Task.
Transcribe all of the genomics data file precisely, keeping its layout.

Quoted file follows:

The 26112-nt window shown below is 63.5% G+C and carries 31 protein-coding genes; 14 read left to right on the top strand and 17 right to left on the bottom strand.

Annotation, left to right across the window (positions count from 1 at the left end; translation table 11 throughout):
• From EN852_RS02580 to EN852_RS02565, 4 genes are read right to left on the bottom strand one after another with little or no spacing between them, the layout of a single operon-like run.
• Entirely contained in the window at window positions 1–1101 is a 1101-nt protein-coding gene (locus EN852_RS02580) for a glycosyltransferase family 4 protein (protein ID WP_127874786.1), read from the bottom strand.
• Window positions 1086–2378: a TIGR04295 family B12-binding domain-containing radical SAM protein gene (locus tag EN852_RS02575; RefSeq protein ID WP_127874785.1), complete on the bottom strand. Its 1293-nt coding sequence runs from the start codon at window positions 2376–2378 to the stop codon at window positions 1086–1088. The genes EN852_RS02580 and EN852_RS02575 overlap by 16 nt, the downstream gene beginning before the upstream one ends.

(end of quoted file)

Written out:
The 26112-nt window shown below is 63.5% G+C and carries 31 protein-coding genes; 14 read left to right on the top strand and 17 right to left on the bottom strand.

Annotation, left to right across the window (positions count from 1 at the left end; translation table 11 throughout):
• From EN852_RS02580 to EN852_RS02565, 4 genes are read right to left on the bottom strand one after another with little or no spacing between them, the layout of a single operon-like run.
• Entirely contained in the window at window positions 1–1101 is a 1101-nt protein-coding gene (locus EN852_RS02580) for a glycosyltransferase family 4 protein (protein ID WP_127874786.1), read from the bottom strand.
• Window positions 1086–2378: a TIGR04295 family B12-binding domain-containing radical SAM protein gene (locus tag EN852_RS02575; RefSeq protein ID WP_127874785.1), complete on the bottom strand. Its 1293-nt coding sequence runs from the start codon at window positions 2376–2378 to the stop codon at window positions 1086–1088. The genes EN852_RS02580 and EN852_RS02575 overlap by 16 nt, the downstream gene beginning before the upstream one ends.